New York hedge fund founder, 6 others charged in massive fraud scheme

In what could emerge as the largest fraud case since the exposure of Bernard Madoff’s massive Ponzi scheme in 2008, authorities arrested seven top executives of New York-based hedge fund Platinum Partners on Monday and charged them with defrauding investors in excess of $1 billion.

The seven men are accused of overestimating the value of unprofitable oil projects to make the fund’s performance appear lucrative. Investigators believe as many as 600 individuals may have been victimized.

Announcing the indictments, U.S. Attorney for the Eastern District of New York Robert Capers told a news conference:

“In the end, Platinum held no more value than a tarnished piece of cheap metal.  Nordlicht and his cohorts engaged in one of the largest and most brazen investment frauds perpetrated on the investing public, earning Platinum more than $100 million in fees during the charged conspiracy.”

Founded in 2003 by Mark Nordlicht with funds raised by Murray Huberfeld, Platinum Partners’ main funds had never reported yearly losses and rarely recorded negative months.

Throughout 2015, Platinum reported an annual gain of 17 percent, despite two investments, Golden Gate Oil LLC and Black Elk Energy LLC, Platinum became involved with ended in punishment for its management.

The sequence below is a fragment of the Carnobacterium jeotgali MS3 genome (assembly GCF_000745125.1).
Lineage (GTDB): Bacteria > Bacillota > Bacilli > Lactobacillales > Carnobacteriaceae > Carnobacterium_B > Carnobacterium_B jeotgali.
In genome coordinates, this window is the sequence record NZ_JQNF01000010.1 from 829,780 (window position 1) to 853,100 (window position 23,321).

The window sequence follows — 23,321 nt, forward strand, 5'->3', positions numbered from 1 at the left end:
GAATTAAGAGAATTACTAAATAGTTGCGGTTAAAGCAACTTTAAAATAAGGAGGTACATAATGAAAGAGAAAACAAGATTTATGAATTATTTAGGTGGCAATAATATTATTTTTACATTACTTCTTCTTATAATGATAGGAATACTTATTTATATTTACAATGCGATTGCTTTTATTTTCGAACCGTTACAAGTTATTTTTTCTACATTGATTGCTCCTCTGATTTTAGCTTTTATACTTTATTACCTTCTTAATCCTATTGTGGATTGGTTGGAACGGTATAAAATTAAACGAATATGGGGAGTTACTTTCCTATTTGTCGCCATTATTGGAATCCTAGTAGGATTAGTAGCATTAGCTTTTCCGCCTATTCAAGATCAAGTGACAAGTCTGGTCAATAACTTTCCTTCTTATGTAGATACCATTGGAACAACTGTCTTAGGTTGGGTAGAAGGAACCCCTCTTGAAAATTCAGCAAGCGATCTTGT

Despite Platinum’s claim, Golden Gate Oil and Black Elk Energy sustained 37 percent, or $292 million, of the fund’s value. Golden Gate Oil’s value is nearly worthless and Black Elk Energy is bankrupt.

Unable to re-pay investors demanding returns in late 2015, prosecutors allege the firm’s executives were desperate to raise cash and embarked on a blitz campaign to seek out new investors.

The scheme collapsed in June when Huberfeld was arrested on a separate charge of attempted bribery of the head of the New York City correction officers’ union in a bid to have the organization hand over its pension fund to Platinum.

Prosecutors theorize Huberfeld was frantically attempting raise cash to pay impatient Platinum investors demanding a return on their investment.  Platinum’s offices were later raided by federal authorities.

Along with Nordlicht, charged on Monday were:  David Levy, 41, co-chief investment officer, Uri Landesman, former president of Platinum, Joseph Sanfilippo, chief financial officer, Joseph Mann, marketing employee, Daniel Small, managing director, and Jeffrey Shulse, Black Elk’s chief financial officer.

Nordlicht, Landesman and Levy have been hit with an eight-count indictment alleging conspiracy and securities fraud.

 

[Reuters] [Photo courtesy The Business Times]